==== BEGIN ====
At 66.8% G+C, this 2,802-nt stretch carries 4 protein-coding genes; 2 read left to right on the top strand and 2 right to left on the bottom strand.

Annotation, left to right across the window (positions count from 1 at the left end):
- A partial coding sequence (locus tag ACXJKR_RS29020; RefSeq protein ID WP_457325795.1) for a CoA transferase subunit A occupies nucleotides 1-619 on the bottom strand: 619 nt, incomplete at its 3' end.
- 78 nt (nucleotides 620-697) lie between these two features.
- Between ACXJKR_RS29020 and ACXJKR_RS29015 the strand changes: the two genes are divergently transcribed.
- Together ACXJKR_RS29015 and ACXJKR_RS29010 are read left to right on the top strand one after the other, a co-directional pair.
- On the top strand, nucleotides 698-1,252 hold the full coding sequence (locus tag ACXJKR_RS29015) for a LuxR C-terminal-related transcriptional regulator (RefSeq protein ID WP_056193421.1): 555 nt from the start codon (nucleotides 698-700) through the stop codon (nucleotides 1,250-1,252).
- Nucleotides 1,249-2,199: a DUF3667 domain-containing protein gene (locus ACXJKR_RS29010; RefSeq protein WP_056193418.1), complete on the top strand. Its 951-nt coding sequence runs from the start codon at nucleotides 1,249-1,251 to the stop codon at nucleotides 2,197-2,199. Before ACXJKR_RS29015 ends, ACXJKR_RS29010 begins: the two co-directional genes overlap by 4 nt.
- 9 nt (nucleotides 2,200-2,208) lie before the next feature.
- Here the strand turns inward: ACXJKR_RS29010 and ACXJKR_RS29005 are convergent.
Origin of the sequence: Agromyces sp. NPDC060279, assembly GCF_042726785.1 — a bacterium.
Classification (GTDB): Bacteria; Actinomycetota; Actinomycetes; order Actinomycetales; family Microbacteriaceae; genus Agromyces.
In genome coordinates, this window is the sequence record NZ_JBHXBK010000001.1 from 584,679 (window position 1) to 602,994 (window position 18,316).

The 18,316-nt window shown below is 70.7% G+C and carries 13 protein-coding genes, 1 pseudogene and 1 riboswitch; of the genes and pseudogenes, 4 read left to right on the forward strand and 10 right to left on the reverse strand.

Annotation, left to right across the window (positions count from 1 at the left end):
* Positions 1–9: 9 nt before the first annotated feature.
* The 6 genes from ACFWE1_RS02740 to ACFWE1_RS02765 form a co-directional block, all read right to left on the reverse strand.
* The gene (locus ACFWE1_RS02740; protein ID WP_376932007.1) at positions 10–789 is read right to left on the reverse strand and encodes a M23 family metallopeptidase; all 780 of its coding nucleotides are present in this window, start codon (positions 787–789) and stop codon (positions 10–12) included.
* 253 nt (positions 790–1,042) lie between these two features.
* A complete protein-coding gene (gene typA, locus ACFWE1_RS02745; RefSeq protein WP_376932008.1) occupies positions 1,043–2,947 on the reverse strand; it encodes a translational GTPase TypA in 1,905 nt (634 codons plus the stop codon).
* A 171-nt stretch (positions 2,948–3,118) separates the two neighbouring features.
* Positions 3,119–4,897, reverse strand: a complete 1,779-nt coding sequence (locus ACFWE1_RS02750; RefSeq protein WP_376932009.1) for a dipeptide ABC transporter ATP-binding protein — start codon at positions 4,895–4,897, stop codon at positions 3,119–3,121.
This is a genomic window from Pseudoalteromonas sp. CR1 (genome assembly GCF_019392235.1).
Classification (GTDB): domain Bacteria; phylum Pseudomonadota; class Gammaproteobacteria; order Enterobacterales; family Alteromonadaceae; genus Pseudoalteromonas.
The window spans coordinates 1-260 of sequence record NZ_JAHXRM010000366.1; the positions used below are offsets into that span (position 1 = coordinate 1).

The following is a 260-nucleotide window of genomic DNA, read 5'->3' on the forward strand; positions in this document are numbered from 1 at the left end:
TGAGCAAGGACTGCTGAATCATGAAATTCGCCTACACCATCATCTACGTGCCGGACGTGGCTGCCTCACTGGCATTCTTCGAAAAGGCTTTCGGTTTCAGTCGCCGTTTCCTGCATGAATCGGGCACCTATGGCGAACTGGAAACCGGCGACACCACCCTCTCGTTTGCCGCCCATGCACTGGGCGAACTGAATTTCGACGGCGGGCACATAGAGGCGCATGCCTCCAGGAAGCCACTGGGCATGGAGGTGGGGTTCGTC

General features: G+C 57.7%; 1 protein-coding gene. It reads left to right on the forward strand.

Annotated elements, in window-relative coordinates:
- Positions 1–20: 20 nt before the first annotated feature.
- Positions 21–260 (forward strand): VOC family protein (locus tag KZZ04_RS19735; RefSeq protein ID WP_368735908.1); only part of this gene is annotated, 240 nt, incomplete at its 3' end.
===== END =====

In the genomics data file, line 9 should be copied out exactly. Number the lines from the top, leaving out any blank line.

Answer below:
- 9 nt (nucleotides 2,200-2,208) lie before the next feature.